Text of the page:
What the FUCK is going on with this country?

It has made so many enemies, it doesn't know where the next attack may come from. So universal surveillance is necessary. Maybe make less enemies next time?

Re:Same story, different time (3)

Huge_UID (1089143) | about 10 months ago | (#45361919)

Why is this moderated Funny instead of Insightful?

Re:Same story, different time (0)

Anonymous Coward | about 10 months ago | (#45362295)

It has made so many enemies, it doesn't know where the next attack may come from.

Even its allies are only so in the manner of those who put on a fake smile around the schoolyard bully in order to avoid getting beat up.

Re:Same story, different time (0)

mi (197448) | about 10 months ago | (#45362463)

When you are at the top, your enemies are all around you. We have not done any wrong to the French, for example, but they hate us more than the Germans, whom we crushed (or helped crush) in two wars.

Why? Because of the envy... Oh, they'll never admit it, but their spoken explanations for derision towards the yanks don't hold much water...

Likewise, all the other critics criticize us for doing things, they would've done themselves, if they could.

When we are dethroned (by China?), the new "king of the hill" will have to watch its back from all directions...

Re:Same story, different time (1)

Guest316 (3014867) | about 10 months ago | (#45363093)

>We have not done any wrong to the French, for example, but they hate us more than the Germans, whom we crushed (or helped crush) in two wars.
No, "we" didn't. The USA of the 1940s did.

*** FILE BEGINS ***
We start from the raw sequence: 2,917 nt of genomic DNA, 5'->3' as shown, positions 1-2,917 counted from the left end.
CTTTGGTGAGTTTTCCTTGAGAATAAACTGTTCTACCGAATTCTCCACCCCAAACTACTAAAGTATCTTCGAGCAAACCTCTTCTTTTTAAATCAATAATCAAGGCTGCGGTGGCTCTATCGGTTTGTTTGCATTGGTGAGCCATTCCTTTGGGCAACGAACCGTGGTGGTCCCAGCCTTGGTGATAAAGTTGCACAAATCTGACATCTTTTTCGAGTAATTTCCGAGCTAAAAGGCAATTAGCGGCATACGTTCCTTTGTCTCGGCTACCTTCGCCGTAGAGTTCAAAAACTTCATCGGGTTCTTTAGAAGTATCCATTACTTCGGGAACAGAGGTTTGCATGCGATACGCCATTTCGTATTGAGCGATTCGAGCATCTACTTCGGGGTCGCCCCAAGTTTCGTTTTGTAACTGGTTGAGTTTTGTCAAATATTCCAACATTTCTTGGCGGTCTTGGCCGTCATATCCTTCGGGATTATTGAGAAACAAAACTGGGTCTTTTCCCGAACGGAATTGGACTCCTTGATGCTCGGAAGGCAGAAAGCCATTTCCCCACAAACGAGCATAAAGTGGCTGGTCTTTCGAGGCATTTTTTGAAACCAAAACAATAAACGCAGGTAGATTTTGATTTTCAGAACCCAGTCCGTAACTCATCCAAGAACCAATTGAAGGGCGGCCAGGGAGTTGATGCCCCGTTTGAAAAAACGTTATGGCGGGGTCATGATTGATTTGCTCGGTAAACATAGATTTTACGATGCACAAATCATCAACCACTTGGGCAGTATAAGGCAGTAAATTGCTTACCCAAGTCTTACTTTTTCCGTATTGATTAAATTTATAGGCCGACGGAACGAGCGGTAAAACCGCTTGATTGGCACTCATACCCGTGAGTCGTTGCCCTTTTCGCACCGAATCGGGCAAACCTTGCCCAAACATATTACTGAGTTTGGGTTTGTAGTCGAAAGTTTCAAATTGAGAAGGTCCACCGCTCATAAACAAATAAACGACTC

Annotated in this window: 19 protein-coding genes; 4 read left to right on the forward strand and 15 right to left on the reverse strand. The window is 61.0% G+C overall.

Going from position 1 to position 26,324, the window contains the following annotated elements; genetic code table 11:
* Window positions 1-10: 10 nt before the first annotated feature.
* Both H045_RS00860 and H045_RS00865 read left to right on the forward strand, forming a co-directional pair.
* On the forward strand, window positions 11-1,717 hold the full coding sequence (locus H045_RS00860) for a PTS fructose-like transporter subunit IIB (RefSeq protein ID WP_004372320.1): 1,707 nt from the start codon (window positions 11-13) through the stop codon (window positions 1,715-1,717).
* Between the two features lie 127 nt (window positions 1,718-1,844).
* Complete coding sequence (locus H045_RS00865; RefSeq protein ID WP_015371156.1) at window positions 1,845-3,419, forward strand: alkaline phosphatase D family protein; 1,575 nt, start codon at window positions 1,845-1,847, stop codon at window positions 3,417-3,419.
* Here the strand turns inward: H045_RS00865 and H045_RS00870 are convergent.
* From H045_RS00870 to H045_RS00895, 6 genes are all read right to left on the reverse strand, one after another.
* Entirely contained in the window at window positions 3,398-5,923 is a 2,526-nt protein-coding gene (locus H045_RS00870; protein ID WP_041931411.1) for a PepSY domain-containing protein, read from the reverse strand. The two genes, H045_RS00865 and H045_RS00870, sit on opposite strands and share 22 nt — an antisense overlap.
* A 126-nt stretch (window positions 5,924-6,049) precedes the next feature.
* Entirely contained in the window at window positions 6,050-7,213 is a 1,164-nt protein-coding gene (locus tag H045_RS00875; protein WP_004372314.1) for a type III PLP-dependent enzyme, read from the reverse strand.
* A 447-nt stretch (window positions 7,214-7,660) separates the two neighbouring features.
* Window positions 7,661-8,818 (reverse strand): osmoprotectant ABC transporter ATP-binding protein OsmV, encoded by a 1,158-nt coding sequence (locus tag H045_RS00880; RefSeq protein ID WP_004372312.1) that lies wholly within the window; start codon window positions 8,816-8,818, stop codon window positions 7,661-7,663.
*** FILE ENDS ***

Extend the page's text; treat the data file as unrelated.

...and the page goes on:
Re:Same story, different time (1)

mi (197448) | about 10 months ago | (#45363261)

The USA of the 1940s did [wrong the French -mi].

By freeing them from German occupation in 1944? Indeed, such deeds are not soon forgiven...

Re:Same story, different time (5, Insightful)

asmkm22 (1902712) | about 10 months ago | (#45361285)

Same thing that happens with any form of government. Freedoms and information begin to erode their grip on power (which is what the individuals in charge live for), and the government has to do what it can to limit the bleeding. Some governments will outright make the dissenters disappear, others just make sure that there are so many layers to the bureaucracy that nothing short of a concerted, long-term effort to bring about change will make a dent. Syria would be an example of the former, and the US (and many allies) the later.

Look back at any civilization throughout history and you'll see the same patterns. The tools may be different (money, oppression, religion, etc), but the results are always the same.

Re:Same story, different time (4, Insightful)

Joining Yet Again (2992179) | about 10 months ago | (#45361433)

It's all in the name of fighting evil.

Unless you're on the other side, then you are the evil.

If you ever find yourself uttering:

"We are the free ones."
"We are the good ones."
"We are the peaceful ones."

Remember that you're saying exactly what the other team believe about themselves. And I'm sure you'll be able to explain how that's not true, and in fact you REALLY ARE the Chosen Team. Just like the other team will be able to explain that. But you're wrong. Because it's the same as it's always been, no matter which side you're on: man exploiting man, with the powerful minority fucking over everyone else.